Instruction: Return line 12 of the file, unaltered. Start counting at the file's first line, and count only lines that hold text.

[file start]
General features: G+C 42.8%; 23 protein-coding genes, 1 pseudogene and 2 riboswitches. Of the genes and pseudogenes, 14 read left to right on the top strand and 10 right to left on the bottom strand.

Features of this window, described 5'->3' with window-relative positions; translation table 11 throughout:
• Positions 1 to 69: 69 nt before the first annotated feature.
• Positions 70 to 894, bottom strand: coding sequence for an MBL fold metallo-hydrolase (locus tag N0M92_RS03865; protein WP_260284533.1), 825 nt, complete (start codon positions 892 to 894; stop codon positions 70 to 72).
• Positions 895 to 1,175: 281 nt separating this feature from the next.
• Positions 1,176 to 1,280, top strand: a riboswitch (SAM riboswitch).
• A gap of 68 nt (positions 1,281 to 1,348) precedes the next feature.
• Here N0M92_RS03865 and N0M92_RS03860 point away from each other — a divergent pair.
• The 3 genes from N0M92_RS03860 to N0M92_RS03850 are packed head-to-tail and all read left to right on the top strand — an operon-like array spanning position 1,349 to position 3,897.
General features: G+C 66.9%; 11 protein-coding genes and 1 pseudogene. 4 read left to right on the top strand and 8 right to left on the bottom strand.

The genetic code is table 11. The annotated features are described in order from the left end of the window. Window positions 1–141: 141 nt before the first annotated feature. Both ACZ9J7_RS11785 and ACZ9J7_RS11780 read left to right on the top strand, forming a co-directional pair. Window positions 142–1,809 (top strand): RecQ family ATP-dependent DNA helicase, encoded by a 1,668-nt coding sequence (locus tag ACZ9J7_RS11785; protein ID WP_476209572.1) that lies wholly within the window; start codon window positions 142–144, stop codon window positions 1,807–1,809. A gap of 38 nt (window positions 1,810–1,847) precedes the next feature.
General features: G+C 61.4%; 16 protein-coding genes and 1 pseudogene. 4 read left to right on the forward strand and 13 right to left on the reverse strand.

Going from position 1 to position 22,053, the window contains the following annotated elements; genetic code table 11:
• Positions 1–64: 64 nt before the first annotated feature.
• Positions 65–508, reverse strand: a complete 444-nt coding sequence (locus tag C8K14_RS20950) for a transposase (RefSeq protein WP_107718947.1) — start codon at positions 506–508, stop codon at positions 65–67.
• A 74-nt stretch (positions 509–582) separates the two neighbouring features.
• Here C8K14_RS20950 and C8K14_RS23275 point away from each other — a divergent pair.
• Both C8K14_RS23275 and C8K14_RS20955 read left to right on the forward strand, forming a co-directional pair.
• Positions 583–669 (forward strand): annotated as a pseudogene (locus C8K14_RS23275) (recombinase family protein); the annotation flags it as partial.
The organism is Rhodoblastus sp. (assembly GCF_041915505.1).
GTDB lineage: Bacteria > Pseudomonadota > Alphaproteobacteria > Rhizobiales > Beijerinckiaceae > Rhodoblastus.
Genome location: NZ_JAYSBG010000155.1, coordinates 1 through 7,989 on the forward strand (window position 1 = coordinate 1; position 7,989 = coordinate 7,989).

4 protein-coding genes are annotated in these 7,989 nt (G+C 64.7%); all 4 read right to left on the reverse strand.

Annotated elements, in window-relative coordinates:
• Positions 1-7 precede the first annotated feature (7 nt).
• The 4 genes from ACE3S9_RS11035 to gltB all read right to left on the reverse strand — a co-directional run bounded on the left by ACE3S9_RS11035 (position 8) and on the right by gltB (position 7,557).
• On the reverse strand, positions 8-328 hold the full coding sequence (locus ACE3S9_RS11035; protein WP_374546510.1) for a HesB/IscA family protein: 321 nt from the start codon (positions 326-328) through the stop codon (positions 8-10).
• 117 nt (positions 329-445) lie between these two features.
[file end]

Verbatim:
General features: G+C 61.4%; 16 protein-coding genes and 1 pseudogene. 4 read left to right on the forward strand and 13 right to left on the reverse strand.